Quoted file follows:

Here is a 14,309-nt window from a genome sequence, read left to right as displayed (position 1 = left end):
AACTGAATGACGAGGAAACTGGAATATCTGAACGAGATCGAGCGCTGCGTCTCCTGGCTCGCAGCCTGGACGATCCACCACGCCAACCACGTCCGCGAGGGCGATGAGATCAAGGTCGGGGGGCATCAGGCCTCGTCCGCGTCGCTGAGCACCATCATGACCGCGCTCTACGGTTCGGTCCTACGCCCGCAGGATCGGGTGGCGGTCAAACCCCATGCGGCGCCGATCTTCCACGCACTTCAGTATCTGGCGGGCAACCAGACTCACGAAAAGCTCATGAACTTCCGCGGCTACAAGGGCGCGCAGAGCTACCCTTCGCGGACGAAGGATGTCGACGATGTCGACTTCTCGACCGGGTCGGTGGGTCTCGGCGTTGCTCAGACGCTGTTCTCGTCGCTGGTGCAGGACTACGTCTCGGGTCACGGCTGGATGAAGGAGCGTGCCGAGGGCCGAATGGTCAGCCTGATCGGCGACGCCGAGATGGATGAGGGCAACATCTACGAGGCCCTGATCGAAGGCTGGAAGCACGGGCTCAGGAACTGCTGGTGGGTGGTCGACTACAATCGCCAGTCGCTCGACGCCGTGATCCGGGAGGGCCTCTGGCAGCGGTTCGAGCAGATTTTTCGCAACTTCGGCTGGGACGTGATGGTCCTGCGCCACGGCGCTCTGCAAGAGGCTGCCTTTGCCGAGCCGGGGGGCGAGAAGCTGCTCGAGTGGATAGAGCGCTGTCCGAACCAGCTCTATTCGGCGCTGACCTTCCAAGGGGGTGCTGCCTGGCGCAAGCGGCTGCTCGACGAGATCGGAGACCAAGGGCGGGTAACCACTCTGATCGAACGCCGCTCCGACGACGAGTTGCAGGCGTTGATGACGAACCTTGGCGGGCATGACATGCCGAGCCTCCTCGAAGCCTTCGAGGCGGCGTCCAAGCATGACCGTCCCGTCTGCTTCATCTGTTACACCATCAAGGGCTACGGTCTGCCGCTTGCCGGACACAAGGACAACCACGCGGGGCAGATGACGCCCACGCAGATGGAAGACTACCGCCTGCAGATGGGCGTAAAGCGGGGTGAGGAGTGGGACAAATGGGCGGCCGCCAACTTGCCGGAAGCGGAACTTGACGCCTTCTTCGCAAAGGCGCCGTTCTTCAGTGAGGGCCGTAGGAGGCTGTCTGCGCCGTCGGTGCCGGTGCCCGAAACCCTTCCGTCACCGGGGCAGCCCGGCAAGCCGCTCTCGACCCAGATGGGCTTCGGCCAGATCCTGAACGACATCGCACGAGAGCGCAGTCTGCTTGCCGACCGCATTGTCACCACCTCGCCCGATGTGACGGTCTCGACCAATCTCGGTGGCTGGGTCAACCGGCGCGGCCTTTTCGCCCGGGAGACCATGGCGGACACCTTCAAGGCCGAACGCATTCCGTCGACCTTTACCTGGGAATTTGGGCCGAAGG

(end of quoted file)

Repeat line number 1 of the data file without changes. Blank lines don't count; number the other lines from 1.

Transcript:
Here is a 14,309-nt window from a genome sequence, read left to right as displayed (position 1 = left end):